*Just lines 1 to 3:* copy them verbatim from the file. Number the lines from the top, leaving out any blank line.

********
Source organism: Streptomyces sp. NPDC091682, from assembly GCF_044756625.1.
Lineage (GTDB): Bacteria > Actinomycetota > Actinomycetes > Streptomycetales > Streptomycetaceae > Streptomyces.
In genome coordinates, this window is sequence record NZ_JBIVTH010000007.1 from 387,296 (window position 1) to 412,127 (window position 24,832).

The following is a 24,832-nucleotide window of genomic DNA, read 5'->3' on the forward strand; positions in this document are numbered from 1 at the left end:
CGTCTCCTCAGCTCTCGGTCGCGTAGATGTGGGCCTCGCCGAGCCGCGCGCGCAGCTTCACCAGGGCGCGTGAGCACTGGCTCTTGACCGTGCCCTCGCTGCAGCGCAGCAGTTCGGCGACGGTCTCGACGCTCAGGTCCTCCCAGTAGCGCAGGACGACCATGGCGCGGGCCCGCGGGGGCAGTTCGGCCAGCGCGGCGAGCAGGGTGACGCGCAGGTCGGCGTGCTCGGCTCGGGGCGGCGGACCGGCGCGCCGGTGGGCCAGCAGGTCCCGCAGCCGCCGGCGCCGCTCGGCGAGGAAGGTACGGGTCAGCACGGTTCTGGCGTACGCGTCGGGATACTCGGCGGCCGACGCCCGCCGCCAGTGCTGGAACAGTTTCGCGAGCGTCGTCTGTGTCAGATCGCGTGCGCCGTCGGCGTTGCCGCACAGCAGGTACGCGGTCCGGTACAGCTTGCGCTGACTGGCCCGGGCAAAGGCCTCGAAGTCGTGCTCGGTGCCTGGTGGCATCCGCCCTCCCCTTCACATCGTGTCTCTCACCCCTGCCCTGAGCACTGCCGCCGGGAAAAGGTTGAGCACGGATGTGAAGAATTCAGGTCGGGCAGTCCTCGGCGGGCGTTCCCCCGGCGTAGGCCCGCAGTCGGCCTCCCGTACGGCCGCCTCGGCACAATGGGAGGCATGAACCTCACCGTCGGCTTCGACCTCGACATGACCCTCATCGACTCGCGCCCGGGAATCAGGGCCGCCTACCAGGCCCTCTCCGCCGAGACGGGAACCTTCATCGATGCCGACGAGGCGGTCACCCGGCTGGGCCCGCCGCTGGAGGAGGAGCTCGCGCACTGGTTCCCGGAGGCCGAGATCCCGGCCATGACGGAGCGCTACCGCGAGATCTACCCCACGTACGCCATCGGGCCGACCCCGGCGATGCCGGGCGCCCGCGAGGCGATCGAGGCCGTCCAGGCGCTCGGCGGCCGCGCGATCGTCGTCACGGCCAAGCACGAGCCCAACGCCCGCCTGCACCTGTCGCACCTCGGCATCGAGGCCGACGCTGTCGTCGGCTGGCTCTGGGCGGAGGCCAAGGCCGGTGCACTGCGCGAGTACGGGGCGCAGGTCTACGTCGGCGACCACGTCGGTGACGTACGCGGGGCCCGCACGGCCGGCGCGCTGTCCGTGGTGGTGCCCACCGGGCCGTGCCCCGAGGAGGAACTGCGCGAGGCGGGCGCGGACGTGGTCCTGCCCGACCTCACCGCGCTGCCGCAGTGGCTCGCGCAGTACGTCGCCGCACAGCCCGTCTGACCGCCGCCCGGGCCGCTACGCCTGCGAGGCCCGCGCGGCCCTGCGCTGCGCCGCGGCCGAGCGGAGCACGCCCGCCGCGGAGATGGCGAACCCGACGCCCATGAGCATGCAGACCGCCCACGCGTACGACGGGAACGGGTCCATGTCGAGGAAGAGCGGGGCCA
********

Source organism: Streptomyces sp. NPDC091682, from assembly GCF_044756625.1.
Lineage (GTDB): Bacteria > Actinomycetota > Actinomycetes > Streptomycetales > Streptomycetaceae > Streptomyces.
In genome coordinates, this window is sequence record NZ_JBIVTH010000007.1 from 387,296 (window position 1) to 412,127 (window position 24,832).